National Health Care Reform and the New Medicaid
January 5, 2011
Almost one half of the cost of the Patient Protection and Affordable Care Act will pay for creating a new, greatly-expanded Medicaid program. In fact, the new law uses traditional Medicaid to create an entirely new entitlement. The eligibility requirements and funding mechanisms for the new Medicaid will be totally different from the existing program, according to a new study by Roger Stark, a health care policy analyst at the Washington Policy Center.
Key Findings from Stark's analysis:
- After more than 40 years, there is no evidence Medicaid has improved health outcomes for the vast majority of either children or adults enrolled in the program.
- Medicaid spending is now the fastest growing line item in nearly every state in the country.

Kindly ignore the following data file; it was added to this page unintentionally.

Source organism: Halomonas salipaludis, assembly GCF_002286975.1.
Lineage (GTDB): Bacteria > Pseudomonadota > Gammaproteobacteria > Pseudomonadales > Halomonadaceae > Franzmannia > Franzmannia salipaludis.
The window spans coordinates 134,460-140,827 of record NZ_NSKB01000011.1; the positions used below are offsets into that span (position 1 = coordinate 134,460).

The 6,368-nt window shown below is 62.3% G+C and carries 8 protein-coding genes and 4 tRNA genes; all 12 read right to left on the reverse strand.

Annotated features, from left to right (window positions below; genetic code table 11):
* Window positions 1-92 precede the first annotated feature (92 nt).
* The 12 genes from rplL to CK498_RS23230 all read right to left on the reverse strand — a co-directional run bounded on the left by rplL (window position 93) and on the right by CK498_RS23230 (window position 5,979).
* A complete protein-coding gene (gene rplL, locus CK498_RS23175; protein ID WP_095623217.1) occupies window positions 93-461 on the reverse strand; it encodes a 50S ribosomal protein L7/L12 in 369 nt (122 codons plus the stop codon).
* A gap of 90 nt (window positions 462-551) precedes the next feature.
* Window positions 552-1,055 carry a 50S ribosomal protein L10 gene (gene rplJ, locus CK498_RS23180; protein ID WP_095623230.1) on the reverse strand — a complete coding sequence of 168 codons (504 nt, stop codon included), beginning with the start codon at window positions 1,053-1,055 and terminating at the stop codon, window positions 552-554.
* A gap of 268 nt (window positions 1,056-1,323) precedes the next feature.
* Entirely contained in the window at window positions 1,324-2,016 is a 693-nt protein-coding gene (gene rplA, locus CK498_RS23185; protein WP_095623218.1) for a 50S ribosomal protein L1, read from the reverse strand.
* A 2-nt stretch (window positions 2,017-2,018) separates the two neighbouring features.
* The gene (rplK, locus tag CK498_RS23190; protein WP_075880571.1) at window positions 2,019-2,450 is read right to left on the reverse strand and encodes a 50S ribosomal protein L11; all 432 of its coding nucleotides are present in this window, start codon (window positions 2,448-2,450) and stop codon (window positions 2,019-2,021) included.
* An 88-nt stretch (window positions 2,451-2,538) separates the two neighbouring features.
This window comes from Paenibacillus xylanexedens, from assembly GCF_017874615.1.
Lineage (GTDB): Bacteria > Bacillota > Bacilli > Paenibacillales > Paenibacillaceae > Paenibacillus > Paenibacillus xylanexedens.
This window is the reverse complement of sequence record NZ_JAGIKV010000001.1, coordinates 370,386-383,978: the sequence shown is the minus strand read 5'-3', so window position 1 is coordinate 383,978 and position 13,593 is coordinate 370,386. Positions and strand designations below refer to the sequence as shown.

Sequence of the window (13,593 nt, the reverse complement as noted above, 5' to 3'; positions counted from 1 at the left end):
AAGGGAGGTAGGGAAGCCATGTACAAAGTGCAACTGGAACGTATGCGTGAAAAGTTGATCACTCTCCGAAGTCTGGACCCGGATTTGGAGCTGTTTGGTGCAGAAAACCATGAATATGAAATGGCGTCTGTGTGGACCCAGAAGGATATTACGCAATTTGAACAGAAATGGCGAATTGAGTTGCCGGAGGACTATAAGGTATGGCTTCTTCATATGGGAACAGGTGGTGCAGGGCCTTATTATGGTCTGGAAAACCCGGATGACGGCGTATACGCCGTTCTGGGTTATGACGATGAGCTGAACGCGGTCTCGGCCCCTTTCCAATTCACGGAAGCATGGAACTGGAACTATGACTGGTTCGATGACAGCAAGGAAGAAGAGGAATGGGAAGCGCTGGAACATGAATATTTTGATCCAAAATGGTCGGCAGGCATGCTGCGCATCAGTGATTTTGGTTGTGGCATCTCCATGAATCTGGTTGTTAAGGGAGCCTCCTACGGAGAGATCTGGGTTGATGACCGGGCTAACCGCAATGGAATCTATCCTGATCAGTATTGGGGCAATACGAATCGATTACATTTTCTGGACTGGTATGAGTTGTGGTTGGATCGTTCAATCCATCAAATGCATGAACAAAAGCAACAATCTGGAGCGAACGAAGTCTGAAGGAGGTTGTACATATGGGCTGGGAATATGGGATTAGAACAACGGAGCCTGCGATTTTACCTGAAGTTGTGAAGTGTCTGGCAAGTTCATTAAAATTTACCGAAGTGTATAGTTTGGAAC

- Medicaid is unsustainable -- at the current rate of spending increase, Medicaid spending will double compared to fiscal 2008 levels in nine years (fiscal 2017).
- Medicaid costs will explode as a result of recent health care reform legislation.
Eventually, the federal government will have only three choices, all of which are bad: run huge budget deficits, raise taxes or ration medical care by limiting funding, says Stark.
Source: Roger Stark, "National Health Care Reform and the New Medicaid," Washington Policy Center, January 2011.
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